Princess Power

So there's a new Disney princess coming to town, and everybody's talking because she will be their first black princess. Welcome to the modern melting pot, Walt. So there's all this brouhaha about whether or not she's upholding negative stereotypes or is a positive role model who can be a shining beacon for little girls of color everywhere...

Well, I'm not actually that invested in the race issue, but it brought up an old peeve of mine, regarding those darling princesses, and Disney in general. It's that whole gender thing. Why do all those girls have an impossible hourglass figure, which they tend to show off in fairly revealing outfits? Why do they always rely on a man to come to their rescue? Do we really want our girls growing up thinking that a kiss from Prince Charming is going to solve all their problems?! (a prince they've never met, by the way, who often kisses them on first sight and often while they are unconscious...) And what about the mothers - they're always dead and their replacements are always vile. Aging in Disneyland seems to mean turning wicked and warty - where are the elder wise women to look up to?

So we basically have this constantly repeated message that beautiful is good and ugly is evil. And by "beautiful" we only mean one thing, regardless of skin color: perky boobs, tiny waist, rounded hips, flowing locks. And make sure you are somewhat hopeless without the help of a hunk - even if you're a little bit kick-ass, you can't do it all alone! I admit I haven't really been in the Disney loop lately, so maybe there's a whole slew of riot grrl princesses with spiky hair that come in all shapes and sizes and don't ever need a man, or maybe they even do some saving of their own, or hell, even love another woman! But I haven't seen them.

I love pink. I think being a girl means all kinds of things, and that frilly and strong can go hand in hand. I'm not against love or fairy tales, but the image Disney holds up just pisses me off. It's time to bring fantasy a little closer to reality.

1 comment:

Reed said...

I don't know Claire -- to the extent Disney movies have replaced the telling of folktales and fairy tales in modern society, the very "unreality" of Disney princesses may still be crucial element of the story if they are to operate as fairytales.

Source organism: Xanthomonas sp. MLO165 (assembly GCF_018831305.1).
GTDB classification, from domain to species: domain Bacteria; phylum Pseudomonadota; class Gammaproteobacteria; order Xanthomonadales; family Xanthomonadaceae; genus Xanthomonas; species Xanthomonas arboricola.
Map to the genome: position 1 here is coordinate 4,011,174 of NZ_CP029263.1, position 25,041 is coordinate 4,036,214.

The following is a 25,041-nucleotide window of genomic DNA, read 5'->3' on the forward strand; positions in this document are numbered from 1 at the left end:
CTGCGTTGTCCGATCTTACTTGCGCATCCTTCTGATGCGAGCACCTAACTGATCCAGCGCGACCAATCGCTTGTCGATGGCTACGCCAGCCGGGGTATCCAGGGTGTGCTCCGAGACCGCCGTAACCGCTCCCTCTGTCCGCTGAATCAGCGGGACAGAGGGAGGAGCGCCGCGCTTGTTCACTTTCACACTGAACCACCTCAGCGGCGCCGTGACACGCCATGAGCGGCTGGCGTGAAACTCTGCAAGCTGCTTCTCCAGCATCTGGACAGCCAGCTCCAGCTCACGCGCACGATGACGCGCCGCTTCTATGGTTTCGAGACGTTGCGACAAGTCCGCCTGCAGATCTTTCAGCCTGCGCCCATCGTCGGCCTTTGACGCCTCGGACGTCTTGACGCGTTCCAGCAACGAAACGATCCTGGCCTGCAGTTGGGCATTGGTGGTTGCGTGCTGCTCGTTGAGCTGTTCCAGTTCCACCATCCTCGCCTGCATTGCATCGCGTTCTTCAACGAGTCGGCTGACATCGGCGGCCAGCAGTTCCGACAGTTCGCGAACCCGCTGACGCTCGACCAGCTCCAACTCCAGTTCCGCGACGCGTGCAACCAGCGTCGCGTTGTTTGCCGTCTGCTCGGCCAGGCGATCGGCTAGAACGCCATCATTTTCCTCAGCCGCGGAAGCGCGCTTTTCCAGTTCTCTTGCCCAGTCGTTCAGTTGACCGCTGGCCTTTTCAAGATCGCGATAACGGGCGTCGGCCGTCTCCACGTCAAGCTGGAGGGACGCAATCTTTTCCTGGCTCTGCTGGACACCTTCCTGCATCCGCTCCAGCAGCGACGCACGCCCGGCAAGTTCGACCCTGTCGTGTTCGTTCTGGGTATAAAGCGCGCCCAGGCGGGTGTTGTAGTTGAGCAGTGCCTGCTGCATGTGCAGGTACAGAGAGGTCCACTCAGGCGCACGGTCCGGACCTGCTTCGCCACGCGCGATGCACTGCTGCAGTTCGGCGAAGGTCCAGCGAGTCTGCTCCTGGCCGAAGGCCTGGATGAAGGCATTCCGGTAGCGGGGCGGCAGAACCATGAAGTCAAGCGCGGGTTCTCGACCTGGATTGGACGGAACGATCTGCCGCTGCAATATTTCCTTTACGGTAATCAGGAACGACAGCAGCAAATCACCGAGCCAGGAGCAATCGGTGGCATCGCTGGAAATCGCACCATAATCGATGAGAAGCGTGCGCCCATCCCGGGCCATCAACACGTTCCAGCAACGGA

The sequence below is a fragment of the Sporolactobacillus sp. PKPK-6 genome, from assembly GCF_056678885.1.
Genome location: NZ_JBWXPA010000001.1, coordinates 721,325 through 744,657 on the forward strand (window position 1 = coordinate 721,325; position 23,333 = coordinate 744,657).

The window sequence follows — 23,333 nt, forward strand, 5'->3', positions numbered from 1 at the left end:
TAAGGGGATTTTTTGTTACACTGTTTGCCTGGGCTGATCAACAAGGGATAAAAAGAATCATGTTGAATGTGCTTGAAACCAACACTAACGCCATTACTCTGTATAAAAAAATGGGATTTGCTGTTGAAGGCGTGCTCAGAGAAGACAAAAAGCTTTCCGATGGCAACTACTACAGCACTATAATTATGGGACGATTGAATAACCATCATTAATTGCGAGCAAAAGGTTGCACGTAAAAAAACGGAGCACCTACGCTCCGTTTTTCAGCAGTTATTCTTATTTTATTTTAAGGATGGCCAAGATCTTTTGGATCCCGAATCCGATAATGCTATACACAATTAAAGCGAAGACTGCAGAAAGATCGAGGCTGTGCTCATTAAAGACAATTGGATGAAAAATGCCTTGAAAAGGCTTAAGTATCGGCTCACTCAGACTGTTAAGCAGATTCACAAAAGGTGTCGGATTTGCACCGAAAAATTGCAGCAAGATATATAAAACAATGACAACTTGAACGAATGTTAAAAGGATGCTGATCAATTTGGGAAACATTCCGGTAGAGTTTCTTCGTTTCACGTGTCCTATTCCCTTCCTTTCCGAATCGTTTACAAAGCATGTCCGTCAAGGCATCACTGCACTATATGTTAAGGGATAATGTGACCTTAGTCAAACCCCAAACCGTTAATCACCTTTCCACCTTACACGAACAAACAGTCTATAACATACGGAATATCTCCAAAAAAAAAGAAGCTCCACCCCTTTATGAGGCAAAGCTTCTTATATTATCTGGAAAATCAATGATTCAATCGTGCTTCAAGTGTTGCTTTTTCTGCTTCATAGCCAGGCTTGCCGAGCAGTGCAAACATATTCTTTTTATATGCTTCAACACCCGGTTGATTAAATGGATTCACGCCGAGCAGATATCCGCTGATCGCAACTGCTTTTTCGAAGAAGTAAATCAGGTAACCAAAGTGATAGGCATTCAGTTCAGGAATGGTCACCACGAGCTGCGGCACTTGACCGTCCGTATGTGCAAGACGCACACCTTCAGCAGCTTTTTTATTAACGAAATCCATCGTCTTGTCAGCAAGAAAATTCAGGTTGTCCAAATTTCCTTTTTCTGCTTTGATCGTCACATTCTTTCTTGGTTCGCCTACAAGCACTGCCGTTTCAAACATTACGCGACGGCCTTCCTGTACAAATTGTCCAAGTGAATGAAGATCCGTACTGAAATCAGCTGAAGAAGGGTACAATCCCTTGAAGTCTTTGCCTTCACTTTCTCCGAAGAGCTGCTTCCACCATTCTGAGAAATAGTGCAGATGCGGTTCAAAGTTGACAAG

The "princess" in a fairytale is, arguably, merely a symbol in the semiotic sense of the word. As a placeholder for certain values, she must be "beautiful" while the evil counterpart must be "ugly." The "beautiful" princess is a vessel for "good" societal values (generosity, etc.) while the "wicked" counterpart must be "ugly" (representing "bad" societal values like greed). I do absolutely agree that the impossible hourglass figures are a reflection of our society's own warped ideal of beauty (the Disney princesses seem to be gradually transforming into Bratz dolls). But I still think the importance of the archetype remains. The princesses have to be "beautiful" because it is just the fairytale shorthand for "good". If we want to convey societal values to children (one object of fairytales) its easier to create symbolic representations of the values rather than explain why, a priori, the values are good.

The absence of mothers in these stories is also a structural feature of the classic fairytale. In the "Morphology of the Folk Tale", Vladimir Propp's study of the structure of folk tales, the first of the 31 narrative units is "absentation" - the forced removal of the hero or heroine from the home environment. The presence of a elder wise woman acting as a "mother" analogue would disrupt the the fairytale, stopping the progess through the narrative phases in the first phase. I think a similar argument can be made for the kiss from Prince Charming; its not a suggestion about how relationships should operate, but a symbol of the heroine or hero's return from the "exile" that began at the beginning of the fairytale, without complex analysis of a real relationship.

Obviously, its great to subvert the fairytales, too (and fun), but I think the classic morphology of the fairy tale identified by Propp, Roland Barthes and others still has validity.

So, I guess I join you in objecting to the images used by Disney to convey beauty and ugliness, but not necessarily in objecting to the telling of the stories.

Hope all is well!

- Reed